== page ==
QUESTION: Mr. Ambassador, are you considering to set a kind of a deadline in order to put pressure on the North Koreans?

A/S HILL: There may be a point at which we will look at a deadline. Weíre not there yet. Two days is a long time if you have been sitting in the negotiation. But, on the other hand, two days is not such a long time overall. Weíll have to see how this plays out. Today one did not get much of a sense that the D.P.R.K. was going to change its mind on this. It really will come down to a very simple issue. Is the D.P.R.K. interested in a diplomatic solution, with all that that implies? Are they prepared to work out compromises and propose different ideas and, frankly, be reasonable. Certainly, looking at how they handled themselves today we have to be a little concerned about that.

QUESTION: So no room for concession on U.S. side? We are kind of waiting for that.

A/S HILL: Iíd be careful about this idea of concessions. There is a basic problem here of a country that is outside of the non-proliferation treaty, outside of IAEA safeguards. These are decisions the DPRK made on its own. They took a very fateful decision to pull out of these structures and to begin producing weapons grade plutonium and now they are asking to be given nuclear technology at a time when they are outside these structures. They cannot get back into these structures unless they do something about dismantling these weapons programs and yet they donít seem to be interested in doing that until they get this light water reactor. So, itís a big problem but itís a problem that they, frankly, have put themselves in. I might add, not for the first time. The D.P.R.K. has a rather sad and long history of making the wrong decision on things.

QUESTION: Sir, are you ready to propose a fifth draft?

A/S HILL: A fifth draft? No, I am certainly not ready to propose a fifth draft. We had a fourth draft that we all thought was pretty good. The D.P.R.K. has a whole new concept now and I think the Chinese are talking to the D.P.R.K. about this. People worked very hard on those four drafts and we all made a lot of compromises on those drafts in order to get where we were. Four countries provided comments to the Chinese on those various drafts. The only country that didnít provide written comments was D.P.R.K. Now, apparently, they have a whole new concept. So, itís a problem for all of us. I want to stress that we all want to solve this through diplomatic means but weíre going to have to have the DPRK with the same frame of mind if we are going to make progress.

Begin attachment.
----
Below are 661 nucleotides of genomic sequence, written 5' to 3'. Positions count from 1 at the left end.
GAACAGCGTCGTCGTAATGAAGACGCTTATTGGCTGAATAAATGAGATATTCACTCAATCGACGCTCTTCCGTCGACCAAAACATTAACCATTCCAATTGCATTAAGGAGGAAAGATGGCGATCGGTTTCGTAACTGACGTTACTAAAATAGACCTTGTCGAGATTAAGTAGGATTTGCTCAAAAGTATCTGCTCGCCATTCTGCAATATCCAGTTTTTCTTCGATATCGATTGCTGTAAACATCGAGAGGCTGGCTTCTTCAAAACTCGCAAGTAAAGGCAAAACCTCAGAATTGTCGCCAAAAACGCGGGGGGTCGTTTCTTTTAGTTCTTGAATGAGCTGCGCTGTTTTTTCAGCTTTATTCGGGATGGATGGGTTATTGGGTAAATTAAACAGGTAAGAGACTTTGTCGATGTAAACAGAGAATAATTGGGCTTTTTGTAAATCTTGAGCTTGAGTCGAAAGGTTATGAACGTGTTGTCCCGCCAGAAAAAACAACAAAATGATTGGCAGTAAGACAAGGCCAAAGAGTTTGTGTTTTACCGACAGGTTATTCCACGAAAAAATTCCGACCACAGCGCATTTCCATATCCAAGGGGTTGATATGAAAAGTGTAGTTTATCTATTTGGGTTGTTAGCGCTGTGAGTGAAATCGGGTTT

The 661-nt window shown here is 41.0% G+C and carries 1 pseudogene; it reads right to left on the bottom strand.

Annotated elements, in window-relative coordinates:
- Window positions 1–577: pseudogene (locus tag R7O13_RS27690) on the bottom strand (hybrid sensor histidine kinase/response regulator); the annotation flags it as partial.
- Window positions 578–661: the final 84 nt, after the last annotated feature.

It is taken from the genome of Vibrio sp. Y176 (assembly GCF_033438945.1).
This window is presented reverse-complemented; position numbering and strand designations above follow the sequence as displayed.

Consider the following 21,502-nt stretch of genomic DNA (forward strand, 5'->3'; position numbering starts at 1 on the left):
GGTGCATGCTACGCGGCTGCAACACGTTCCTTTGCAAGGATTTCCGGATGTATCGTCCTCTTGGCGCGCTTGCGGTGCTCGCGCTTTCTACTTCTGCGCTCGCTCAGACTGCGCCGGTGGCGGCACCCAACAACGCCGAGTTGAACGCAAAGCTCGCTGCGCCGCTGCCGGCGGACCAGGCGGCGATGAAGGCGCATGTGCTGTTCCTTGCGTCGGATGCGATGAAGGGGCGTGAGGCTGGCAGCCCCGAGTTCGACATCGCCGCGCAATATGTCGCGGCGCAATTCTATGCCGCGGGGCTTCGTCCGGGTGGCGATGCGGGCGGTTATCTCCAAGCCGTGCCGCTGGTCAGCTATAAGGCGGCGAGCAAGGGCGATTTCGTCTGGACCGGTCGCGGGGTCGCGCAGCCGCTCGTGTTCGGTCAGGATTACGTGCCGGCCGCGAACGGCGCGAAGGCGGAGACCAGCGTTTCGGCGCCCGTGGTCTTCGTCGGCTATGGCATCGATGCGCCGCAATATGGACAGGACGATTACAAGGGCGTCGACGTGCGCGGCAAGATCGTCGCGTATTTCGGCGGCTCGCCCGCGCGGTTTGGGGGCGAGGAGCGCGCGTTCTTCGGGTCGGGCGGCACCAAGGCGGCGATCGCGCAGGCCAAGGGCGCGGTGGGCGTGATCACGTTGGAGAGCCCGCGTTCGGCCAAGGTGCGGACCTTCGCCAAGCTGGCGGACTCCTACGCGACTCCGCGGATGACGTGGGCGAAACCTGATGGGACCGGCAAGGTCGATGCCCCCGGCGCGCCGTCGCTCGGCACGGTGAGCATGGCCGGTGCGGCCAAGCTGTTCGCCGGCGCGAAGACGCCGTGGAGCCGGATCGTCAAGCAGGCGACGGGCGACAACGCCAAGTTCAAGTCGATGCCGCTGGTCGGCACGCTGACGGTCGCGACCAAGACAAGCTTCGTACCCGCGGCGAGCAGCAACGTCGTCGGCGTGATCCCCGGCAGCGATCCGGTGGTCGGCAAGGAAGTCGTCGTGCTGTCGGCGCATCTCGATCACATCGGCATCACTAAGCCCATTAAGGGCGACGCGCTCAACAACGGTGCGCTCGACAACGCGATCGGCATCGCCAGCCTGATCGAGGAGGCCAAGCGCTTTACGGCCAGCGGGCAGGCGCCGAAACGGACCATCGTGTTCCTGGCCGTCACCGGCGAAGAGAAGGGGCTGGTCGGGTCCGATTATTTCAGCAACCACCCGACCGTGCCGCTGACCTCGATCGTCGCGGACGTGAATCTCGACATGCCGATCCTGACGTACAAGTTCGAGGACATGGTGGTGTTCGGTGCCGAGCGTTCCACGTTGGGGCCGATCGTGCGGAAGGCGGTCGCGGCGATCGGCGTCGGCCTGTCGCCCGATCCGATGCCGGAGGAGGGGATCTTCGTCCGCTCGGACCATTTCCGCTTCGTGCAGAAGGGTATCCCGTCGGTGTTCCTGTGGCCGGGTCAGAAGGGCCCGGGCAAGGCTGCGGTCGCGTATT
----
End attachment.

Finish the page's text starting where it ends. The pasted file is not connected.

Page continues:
QUESTION: Are the other five participants in the talks, other than the D.P.R.K., more or less in accord with where you are now on this, do you believe?

A/S HILL: I believe we are and, frankly, the issue of whether you want to give them a light water reactor or not, I think everyone agrees you canít give them a light water reactor because they are outside the non-proliferation treaty. I donít think thereís any country that wants to put itself at risk with respect to that treaty.

QUESTION: When they get back to the NPT is it okay to have a light water reactor?

A/S HILL: To get back to the NPT involves a lot of dismantlement and getting into IAEA safeguards. Itís a very hypothetical question at this point because the D.P.R.K.has not indicated that they are prepared to do that.

QUESTION: They actually want the full reactor to be built, to be completed, the whole thing operational and then they will start giving up their nuclear weapons?

A/S HILL: Well, itís hard to say. Thatís certainly what they said to us. Whether thatís ultimately their final position, I donít know. Thatís what theyíre certainly are indicating.

They feel that in the past they were too generous with the international community and theyíve said weíve learned our lesson there and now we are looking to get what we want before we give up what we have. But, youíll have to ask them.

QUESTION: Mr. Ambassador, China seems to be taking a neutral position today. The Foreign Ministry spokesman said that they are not opposed to having a light water reactor being on the agenda for discussion, of course, to be negotiated among the different parties. How do you view what they said?

A/S HILL: Well, I donít know. I havenít seen the announcement. This was a press conference?

QUESTION: It was a regular briefing.

A/S HILL: I didnít see it. I do know that China plays two roles. First they have the role as the member of the negotiating team. Secondly, they have the role as the secretariat. In that later role obviously they are always trying to look for some common ground and look for a way forward. But, I think as any non-proliferation expert in the Chinese government will tell you the same thing Iíve told you which is that for a country which is not in the NPT, and not in the NPT because of its own choice, a decision that it made on its own, there really cannot be a discussion of giving it nuclear technology.